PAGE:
Other than the tragic loss of at least 31 lives and injuries to over 300 people, perhaps the most sobering aspect of the 22 March attacks by the Islamic State (also known as ISIS or ISIL) in Brussels is the resignation with which it was expected. European law-enforcement and intelligence agencies were not believed capable of stopping the next attack after the Paris attacks on 13 November 2015 that killed 130 people. That operation signalled a new phase of ISIS’s campaign that would supplement its faltering attempt to establish a caliphate in the Middle East and North Africa with concerted out-of-area attacks and propaganda efforts to inspire independent sympathisers – ‘lone wolves’ like the couple who staged the attack in San Bernardino, California, on 2 December – so as to enhance its brand and thicken the flow of recruits. According to a New York Times analysis, since 2014 ISIS has executed or inspired 29 attacks on Westerners worldwide, killing more than 650 people. Brussels, like Paris, was a prominent symbolic target, arguably even higher in value given its status as headquarters of both NATO and the European Union.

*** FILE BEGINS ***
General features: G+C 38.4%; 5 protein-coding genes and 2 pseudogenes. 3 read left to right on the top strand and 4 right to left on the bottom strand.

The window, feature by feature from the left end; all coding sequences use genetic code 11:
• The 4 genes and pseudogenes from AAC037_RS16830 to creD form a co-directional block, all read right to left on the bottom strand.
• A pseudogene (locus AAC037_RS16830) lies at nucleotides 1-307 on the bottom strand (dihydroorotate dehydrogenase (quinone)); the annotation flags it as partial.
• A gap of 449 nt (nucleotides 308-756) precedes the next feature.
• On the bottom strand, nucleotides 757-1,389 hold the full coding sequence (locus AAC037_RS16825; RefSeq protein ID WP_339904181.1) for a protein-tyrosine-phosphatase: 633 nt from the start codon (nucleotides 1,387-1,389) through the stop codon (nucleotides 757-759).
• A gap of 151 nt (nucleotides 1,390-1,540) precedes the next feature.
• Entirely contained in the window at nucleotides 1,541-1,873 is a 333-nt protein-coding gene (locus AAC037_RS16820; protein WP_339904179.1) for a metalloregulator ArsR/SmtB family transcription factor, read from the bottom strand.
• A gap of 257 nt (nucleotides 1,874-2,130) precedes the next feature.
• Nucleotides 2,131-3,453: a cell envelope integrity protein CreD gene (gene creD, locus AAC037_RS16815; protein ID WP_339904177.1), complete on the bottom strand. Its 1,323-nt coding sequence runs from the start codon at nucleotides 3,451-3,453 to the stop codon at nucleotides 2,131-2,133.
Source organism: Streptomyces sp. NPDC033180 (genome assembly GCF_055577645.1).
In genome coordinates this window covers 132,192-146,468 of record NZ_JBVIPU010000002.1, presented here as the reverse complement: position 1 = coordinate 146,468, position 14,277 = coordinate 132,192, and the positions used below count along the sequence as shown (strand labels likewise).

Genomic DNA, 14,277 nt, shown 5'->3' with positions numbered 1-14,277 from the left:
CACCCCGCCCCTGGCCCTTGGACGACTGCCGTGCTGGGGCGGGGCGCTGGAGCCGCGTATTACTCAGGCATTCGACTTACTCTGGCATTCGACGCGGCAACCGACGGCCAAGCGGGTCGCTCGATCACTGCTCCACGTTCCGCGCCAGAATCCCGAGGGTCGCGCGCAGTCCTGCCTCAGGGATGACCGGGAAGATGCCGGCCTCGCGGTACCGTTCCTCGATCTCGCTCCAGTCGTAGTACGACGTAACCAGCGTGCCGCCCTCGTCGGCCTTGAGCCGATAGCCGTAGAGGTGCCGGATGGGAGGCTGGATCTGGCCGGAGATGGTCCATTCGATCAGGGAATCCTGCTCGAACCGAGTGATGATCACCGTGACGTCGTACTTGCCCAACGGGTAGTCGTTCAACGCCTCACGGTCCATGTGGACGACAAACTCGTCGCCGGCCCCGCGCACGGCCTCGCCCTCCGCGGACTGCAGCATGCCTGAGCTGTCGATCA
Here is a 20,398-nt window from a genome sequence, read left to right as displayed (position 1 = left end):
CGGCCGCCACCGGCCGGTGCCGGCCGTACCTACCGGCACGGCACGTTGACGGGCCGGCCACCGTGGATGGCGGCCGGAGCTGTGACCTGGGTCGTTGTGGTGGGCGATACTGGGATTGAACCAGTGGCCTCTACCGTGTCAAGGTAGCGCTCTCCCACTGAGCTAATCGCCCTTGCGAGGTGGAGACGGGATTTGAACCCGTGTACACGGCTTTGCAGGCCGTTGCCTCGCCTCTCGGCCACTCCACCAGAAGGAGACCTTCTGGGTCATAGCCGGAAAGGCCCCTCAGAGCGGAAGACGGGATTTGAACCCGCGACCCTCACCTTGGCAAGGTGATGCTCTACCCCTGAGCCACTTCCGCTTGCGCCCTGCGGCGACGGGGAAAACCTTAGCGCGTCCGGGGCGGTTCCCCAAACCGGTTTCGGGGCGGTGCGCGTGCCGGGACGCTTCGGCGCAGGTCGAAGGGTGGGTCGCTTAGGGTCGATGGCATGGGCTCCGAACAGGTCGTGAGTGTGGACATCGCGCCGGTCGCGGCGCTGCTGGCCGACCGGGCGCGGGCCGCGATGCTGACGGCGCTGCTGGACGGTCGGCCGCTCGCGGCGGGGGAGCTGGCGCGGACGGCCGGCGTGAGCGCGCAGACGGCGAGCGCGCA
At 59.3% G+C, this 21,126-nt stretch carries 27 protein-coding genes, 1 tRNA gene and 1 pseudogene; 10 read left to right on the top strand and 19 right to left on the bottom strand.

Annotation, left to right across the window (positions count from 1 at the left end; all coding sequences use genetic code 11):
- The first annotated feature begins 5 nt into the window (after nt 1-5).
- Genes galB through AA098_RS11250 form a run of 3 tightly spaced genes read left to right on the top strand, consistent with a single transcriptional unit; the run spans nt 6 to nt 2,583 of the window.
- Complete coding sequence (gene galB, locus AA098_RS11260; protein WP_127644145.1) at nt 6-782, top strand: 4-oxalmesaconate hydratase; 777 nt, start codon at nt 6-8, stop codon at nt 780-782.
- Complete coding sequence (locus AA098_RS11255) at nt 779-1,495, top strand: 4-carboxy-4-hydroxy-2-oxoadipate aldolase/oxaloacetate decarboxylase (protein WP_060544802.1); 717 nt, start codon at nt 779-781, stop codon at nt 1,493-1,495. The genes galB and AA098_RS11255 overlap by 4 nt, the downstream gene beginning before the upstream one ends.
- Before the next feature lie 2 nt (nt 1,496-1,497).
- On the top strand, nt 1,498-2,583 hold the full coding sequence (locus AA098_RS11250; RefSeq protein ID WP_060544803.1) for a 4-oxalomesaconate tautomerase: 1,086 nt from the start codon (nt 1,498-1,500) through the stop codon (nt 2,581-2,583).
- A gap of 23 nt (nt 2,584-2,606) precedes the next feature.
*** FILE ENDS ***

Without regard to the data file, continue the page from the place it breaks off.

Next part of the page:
In the aftermath, there have been predictable and in some ways perfunctory calls for international solidarity, tightened airport and ground transportation security, restrictions on the entry of Middle Eastern refugees and the movements of potential foreign fighters, more intelligence and security personnel, hardened nuclear plant security, ramped-up airstrikes on ISIS targets in Syria and Iraq, and more serious consideration of ground deployments. Some of the most intensely urged remedies have been precisely those put forth well over a decade ago, after the 11 September 2001 attacks, the Madrid attacks in 2004, and the London attacks in 2005: on the hard security side, greater intelligence-sharing and tighter borders within and outside the EU; on the ‘root causes’ side, more welcoming and assimilative social policies towards Europe’s Muslims. Although criticisms of the European counter-terrorism apparatus – especially from American commentators – have been overblown, the undeniable salience of long-standing problems reflects their persistent intractability.